Monday, September 22, 2008

Tour of the Volkswagen Phaeton Manufacturing Plant

Today was surreal. The RIAS fellows received a private tour of the Volkswagen Transparent Factory in Dresden; which houses the high end VW Phaeton. The most expensive of phaeton's can run you up to $157,000 Euros! Surprisingly though, when VW launched this car in America, it didn't sell so well, but Koreans seem to love this sedan.

The plant is called Glaserne Manufaktur or literally the transparent building. Between two floors we saw (almost) the completion of a VW Phaeton assembled by hand. The entire process takes about 36-hours and the people who create these "luxurious" cars wear pristine white cover-alls (and it's important to mention there wasn't a drop of dirt in sight.) These jobs are highly sought after and pay extremely well. The employees (also called "fitters" mostly worked in silence; gliding across beautiful wooden floors with robotic machines helping to transport the larger pieces of the cars to their proper places.

Every year, there are nearly 7,000 cars created here; but about 80 percent of them stay within Germany. Did you know Phaetons are also mostly made-to-order?

We also learned VW chose Dresden back in 2001 because the city is known for being inventive and innovative (first german locomotive, Europe's first white porcelain and the world's first small format single lens reflex camera). We had the opportunity to sit in a finished Phaeton and I admit it was pretty magnificent. The car (from the outside) seems like most others, but the inside had a refrigerator, climate control in each seat, televisions and more. The feel was extremely comfortable! A little out of my price range and taste though.

My favorite part of the entire operation was "the marriage." This is where the bodywork and chassis of the car are united. Also, when the car leaves the sectioned conveyor; it's carried by an electrical suspension rail through the rest of production. The plant also has a high-end restaurant and lots of open space and meeting rooms to "get to know" the future owners. All are invited to come to Dresden to pick up their cars, although I don't think that happens all that often.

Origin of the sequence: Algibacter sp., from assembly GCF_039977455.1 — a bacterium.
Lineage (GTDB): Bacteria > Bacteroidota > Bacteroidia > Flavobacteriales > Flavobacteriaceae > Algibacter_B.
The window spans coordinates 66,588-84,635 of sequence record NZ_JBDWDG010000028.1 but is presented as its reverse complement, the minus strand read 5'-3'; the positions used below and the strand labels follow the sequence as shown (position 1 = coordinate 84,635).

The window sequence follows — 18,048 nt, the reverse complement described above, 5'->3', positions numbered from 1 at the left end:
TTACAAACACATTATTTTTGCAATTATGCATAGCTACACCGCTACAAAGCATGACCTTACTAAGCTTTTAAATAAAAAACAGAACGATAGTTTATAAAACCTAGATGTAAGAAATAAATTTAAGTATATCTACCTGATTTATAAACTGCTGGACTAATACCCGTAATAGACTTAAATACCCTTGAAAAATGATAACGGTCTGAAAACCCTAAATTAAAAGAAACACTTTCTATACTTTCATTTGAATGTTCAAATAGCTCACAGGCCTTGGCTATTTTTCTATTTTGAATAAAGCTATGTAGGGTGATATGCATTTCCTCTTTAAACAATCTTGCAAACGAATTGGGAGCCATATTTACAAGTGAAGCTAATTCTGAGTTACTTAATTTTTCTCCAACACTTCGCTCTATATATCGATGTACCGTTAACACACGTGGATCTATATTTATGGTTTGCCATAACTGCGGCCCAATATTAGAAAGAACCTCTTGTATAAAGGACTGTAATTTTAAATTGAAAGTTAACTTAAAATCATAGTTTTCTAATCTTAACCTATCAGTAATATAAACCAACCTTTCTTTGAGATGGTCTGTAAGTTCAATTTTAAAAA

Our tour Guide Thomas was terrific. He has been working at the plant since it opened up. There are public tours; that are free for everyone. Thomas also took us to an area where we got to drive a phaeton through a virtual "country road." What a trip that was! I went with my new fellow friend Gerri Shaftel from Fox Los Angeles. The roads were twisty-curvy to say the least, but she sure handled her self well.

We also got to snap a photo of ourselves standing next to a phaeton we designed on our own and we got to pick our favorite tourist attraction in the city to stand by (over the car). We all had a blast making faces and posing. Host Rainer Hasters stuck a stamp on his, wrote a quick note to his wife and sent it home to Berlin. I loved it!

After our amazing tour at VW, we had an appointment with officials from the Saxony Economic and Labour Department. The people there talked about the city and it's low homeless/unemployment rate. They also distributed this awesome publication (the first of its kind) created by Dresden officials and it was a wonderful read. Great articles, lively pictures to show tourists like me all the city has to offer. Dresden we learned is considered the "Florence" on the Elbe River.

Tonight, fellows Blake Warenik, Mark Garrison, Dan Tritle, Sarah Herndon, Allison Bryce and myself had dinner at this wonderful little Turkish restaurant in the New Town section of the city. I had my very first Doner Kebab for dinner and I absolutely loved it. Tasted very much like a Gyro. Slices of lamb on a pita with veggies and this yummy cream sauce. It certainly tickled my tastebuds!

Dresden does it for me! Sleep tight.

We walked back to the Radisson before it was off to Prague, Czech Republic in the morning!

1 comment:

Tyra Shortino said...

Being able to watch how a VW Phaeton is assembled is a great learning experience! You've not only learned the history of the car; you've also taken time to know the city. It's like you're watching Discovery and History Channel at the same time, except it's better because you've seen the real thing.

Tyra Shortino